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Murder By Numbers

movie reviewmovie reviewvideo review out of 4 Movie Review: Murder By Numbers

Starring: Sandra Bullock, Ryan Gosling
Director: Barbet Schroeder
Rated: R
RunTime: 125 Minutes
Release Date: April 2002
Genre: Suspense

*Also starring: Michael Pitt, Chris Penn, Ben Chaplin

Review by Dustin Putman
3 stars out of 4

Taking a page from Columbine killers Eric Harris and Dylan Klebold, as well as lovers/murderers Leopold and Loeb, "Murder By Numbers" tells the story of teenagers Richard Haywood (Ryan Gosling) and Justin Pendleton (Michael Pitt), who decide to randomly choose a victim and kill them. The question of what brings them to commit such a heinous act is made in a psychological thriller that is as thoroughly involving and taut as it is intelligently written by Tony Gayton and directed by Barbet Schroeder (1998's "Desperate Measures").

At school, the self-assured Richard and introverted Justin do not associate with each other. But after hours, they have a twisted bond with one another that goes beyond a normal "best friend" relationship. With Richard an ace manipulator and Justin highly studied in forensic procedures, they make a plan to brutally murder a nameless face off the street and see if they can get away with it. Assigned to the case is skilled police detective Cassie Mayweather (Sandra Bullock) and rookie partner Sam Kennedy (Ben Chaplin). When all evidence points to high school janitor Ray (Chris Penn), Sam believes that the murder has been solved. Cassie is not so sure, however, growing more and more suspicious of Justin and Richard, whom she has a gut feeling are somehow involved. Meanwhile, in working on the case, Cassie is finally forced into facing a deep, dark secret from her own past.

"Murder By Numbers" is a skillfully woven motion picture that cuts back and forth between the individual stories of Cassie and Sam, and Richard and Justin, until they inevitably collide. About equal time is spent with all of these characters, each one a satisfyingly fleshed-out and wholly believable creation. Director Barbet Schroeder wisely does not treat Richard and Justin as one-dimensional villains, but paints them as humanistic, flawed, and dangerous. Likewise, the cryptic inner turmoil Cassie is going through is deliberately uncovered as the film progresses, deepening the difficult emotions that have built up inside her over the years.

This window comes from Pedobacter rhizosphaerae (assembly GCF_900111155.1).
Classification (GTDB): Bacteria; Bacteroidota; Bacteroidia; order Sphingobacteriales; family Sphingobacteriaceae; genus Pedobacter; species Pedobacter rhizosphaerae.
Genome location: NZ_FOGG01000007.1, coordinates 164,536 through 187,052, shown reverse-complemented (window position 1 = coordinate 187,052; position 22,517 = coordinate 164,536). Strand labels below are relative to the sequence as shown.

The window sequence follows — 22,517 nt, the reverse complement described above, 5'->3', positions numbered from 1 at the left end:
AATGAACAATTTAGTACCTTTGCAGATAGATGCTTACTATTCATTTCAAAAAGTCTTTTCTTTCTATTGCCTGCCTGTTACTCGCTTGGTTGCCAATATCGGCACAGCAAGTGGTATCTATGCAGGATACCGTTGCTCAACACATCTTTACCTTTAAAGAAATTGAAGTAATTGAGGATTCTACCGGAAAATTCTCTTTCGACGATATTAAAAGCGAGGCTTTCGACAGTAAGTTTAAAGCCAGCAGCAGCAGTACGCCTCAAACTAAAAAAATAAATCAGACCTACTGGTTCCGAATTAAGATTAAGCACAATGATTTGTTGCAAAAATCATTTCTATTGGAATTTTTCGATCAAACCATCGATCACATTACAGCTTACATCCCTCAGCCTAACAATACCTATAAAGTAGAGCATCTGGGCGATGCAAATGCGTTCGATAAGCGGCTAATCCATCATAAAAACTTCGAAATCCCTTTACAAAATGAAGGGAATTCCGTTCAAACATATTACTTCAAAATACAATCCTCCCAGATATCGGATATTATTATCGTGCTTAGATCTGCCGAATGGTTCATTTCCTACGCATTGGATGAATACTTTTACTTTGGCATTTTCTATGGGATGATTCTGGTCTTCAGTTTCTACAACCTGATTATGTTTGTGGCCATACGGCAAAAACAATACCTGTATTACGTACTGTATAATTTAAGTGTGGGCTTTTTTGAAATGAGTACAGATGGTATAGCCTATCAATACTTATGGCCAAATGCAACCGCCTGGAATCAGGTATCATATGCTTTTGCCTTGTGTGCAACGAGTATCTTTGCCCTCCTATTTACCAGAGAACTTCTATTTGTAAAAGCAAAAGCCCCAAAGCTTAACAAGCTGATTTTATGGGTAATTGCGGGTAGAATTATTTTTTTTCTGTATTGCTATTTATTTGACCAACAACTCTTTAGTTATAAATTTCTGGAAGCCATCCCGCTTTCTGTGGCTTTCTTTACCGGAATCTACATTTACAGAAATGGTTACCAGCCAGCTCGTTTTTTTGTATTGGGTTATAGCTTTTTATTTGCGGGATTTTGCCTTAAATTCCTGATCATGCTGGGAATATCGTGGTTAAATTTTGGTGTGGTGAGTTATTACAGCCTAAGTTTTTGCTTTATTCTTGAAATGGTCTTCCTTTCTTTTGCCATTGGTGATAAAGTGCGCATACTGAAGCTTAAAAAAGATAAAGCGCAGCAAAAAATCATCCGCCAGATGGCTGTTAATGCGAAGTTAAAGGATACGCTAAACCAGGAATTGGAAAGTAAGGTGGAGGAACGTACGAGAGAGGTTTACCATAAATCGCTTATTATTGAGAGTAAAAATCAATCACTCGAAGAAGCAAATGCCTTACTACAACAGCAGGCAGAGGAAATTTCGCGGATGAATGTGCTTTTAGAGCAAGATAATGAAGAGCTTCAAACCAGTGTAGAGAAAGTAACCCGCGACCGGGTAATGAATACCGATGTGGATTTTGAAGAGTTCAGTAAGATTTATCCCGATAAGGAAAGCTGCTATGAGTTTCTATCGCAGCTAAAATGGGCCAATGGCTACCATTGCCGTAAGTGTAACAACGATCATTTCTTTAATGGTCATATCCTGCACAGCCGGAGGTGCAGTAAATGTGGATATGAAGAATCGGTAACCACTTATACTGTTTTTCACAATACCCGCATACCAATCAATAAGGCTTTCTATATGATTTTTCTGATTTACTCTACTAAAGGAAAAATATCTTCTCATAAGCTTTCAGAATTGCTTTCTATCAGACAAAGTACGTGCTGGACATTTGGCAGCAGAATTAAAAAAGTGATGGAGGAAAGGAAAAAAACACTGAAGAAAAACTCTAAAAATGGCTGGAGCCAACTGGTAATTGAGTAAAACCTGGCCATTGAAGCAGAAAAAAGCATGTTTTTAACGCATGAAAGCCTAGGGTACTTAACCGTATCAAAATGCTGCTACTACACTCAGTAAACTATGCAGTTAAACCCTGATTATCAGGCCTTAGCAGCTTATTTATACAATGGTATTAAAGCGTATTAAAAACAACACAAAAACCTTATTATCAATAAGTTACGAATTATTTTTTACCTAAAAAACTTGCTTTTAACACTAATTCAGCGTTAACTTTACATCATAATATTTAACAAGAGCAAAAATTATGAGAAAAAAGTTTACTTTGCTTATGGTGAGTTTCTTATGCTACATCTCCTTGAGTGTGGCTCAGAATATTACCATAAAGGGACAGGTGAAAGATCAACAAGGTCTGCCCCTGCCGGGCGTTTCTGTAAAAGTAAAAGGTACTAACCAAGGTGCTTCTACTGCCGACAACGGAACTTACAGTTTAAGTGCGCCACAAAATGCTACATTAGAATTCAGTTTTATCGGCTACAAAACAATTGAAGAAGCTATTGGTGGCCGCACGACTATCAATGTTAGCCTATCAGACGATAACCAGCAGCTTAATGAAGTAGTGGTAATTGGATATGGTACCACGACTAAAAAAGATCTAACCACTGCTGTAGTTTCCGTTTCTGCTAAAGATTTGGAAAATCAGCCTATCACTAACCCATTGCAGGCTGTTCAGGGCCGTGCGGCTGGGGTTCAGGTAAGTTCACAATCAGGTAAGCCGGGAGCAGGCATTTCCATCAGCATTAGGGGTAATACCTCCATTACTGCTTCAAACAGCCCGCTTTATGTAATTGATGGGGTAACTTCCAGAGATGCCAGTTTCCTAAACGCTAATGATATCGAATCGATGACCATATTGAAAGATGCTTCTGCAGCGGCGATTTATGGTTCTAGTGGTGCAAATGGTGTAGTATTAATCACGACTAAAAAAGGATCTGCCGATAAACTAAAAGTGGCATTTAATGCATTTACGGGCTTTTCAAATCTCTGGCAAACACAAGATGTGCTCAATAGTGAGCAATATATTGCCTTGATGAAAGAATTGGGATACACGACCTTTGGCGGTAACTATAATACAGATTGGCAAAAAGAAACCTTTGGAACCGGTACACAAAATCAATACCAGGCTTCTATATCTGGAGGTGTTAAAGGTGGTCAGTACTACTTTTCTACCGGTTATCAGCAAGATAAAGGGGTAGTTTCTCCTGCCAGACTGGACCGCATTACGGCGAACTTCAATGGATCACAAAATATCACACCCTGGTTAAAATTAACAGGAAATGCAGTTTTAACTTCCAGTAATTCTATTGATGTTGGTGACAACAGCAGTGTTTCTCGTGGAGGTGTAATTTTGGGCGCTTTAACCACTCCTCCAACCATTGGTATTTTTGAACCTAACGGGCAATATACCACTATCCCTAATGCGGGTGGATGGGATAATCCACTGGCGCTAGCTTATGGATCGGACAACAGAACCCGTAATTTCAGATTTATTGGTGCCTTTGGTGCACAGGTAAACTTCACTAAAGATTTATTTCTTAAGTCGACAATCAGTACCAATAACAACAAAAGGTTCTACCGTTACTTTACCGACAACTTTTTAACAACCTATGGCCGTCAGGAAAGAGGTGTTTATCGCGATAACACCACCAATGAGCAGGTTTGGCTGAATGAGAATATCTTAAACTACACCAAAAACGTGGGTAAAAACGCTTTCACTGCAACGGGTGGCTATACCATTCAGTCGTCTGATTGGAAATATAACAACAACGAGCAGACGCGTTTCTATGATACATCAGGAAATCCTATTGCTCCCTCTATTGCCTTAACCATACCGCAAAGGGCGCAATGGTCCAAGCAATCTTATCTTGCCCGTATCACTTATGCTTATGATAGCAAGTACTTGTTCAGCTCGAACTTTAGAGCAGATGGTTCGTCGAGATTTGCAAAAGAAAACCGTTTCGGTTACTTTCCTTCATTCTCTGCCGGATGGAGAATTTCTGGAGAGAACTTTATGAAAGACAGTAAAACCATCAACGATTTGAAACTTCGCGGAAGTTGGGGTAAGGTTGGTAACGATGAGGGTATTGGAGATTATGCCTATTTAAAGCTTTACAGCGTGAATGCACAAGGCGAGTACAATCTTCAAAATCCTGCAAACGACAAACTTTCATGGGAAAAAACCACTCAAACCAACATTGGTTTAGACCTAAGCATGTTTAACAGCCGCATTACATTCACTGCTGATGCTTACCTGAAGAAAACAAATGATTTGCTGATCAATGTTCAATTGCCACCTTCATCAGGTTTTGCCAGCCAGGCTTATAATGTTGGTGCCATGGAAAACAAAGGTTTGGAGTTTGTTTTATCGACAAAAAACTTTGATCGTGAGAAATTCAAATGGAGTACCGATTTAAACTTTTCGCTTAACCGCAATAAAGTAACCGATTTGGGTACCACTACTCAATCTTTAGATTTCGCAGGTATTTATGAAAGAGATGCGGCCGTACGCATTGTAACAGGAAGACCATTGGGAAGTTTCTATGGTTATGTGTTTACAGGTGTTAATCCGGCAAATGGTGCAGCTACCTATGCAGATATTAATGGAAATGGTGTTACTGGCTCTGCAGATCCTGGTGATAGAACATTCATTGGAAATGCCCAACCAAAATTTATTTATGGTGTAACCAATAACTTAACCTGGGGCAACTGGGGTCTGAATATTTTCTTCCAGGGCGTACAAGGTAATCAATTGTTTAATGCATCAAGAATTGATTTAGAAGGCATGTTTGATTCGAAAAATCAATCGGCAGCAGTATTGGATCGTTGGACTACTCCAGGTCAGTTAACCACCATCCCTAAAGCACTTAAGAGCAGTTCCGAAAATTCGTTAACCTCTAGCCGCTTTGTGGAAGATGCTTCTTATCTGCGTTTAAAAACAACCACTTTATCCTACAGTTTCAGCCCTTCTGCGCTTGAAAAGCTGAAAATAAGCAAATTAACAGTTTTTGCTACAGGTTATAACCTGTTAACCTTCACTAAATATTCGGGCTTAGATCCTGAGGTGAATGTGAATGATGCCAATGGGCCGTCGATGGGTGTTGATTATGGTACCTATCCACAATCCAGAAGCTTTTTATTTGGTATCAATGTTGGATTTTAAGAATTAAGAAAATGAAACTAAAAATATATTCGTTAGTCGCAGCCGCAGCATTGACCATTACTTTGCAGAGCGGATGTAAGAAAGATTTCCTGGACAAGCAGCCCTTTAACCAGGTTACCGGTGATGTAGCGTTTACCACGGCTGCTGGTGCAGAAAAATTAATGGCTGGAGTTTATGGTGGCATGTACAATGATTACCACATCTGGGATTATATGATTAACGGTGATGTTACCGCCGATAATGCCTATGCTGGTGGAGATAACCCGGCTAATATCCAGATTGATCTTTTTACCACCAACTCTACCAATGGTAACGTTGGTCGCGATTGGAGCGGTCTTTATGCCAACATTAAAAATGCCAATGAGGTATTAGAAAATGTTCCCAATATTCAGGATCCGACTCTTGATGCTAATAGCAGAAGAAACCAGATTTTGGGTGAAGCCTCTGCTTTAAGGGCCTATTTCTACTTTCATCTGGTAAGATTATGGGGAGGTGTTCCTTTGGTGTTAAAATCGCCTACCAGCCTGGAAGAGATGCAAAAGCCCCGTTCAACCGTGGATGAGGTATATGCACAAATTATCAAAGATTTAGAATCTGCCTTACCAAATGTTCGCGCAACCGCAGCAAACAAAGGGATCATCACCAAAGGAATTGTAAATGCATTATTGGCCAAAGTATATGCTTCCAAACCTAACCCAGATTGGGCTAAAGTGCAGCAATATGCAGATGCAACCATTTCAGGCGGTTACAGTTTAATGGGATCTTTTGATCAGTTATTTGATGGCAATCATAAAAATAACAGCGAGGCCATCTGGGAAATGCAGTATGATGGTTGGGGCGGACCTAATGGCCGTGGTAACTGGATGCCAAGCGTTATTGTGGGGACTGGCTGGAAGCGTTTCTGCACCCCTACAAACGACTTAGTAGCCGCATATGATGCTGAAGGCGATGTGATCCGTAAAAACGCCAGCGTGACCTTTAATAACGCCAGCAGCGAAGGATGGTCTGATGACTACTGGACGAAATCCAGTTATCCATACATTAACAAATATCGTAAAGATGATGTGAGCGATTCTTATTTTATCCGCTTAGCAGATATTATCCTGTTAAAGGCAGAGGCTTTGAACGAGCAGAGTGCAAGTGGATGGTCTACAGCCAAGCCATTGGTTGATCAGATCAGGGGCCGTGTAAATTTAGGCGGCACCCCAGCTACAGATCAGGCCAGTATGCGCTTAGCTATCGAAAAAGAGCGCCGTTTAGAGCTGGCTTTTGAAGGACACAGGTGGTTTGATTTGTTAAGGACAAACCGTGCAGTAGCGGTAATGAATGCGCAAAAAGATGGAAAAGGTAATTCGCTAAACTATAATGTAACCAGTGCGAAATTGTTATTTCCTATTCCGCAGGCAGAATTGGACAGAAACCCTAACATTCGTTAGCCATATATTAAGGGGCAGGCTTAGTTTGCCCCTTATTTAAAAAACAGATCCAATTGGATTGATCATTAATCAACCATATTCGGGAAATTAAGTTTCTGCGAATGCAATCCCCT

Lead actor Sandra Bullock (2000's "Miss Congeniality"), who also executive produces, so often is viewed as a comedic actress that some viewers don't stop to realize what a focused and talented thespian she truly is. In the role of Cassie Mayweather, Bullock has encountered one of the darkest characters she has ever been asked to play, and she handles it with a seriousness and realism that seems genuine. As partner-turned-possible-love-interest Sam Kennedy, Ben Chaplin (2002's "Birthday Girl") is less notable, if only because his character seems like more of a device to aid Cassie in her personal self-discovery.

As good as Bullock is, fresh young actors Ryan Gosling (2000's "Remember the Titans") and Michael Pitt (2001's "Hedwig and the Angry Inch") steal the show as Richard and Justin. Both Gosling and Pitt have the demure, sophistication, and overwhelming screen presence of an actor twice their age. They sink into their collective roles, too, with Gosling making Richard a forcefully alluring and calm psychotic, and Pitt turning Justin into a young man who, for all of his intelligence, fails to recognize the horrible choices he makes before it is too late. Most intriguingly of all, Richard and Justin are portrayed as otherwise normal high school seniors who have fallen to the wayside due to unsatisfying home lives and wealthy, uninvolved parents.

Unlike the recent Jodie Foster suspenser "Panic Room," "Murder By Numbers" moves at a purposefully slow pace that draws the viewer into the plot and characters, gets them to care about their fates, and then leads them to a thought-provoking finale that packs a wallop. While the film doesn't always surprise with its story developments, some of which can admittedly be telegraphed in advance, it is never anything less than a smart, thrilling, disturbing entertainment.

Copyright 2002 Dustin Putman

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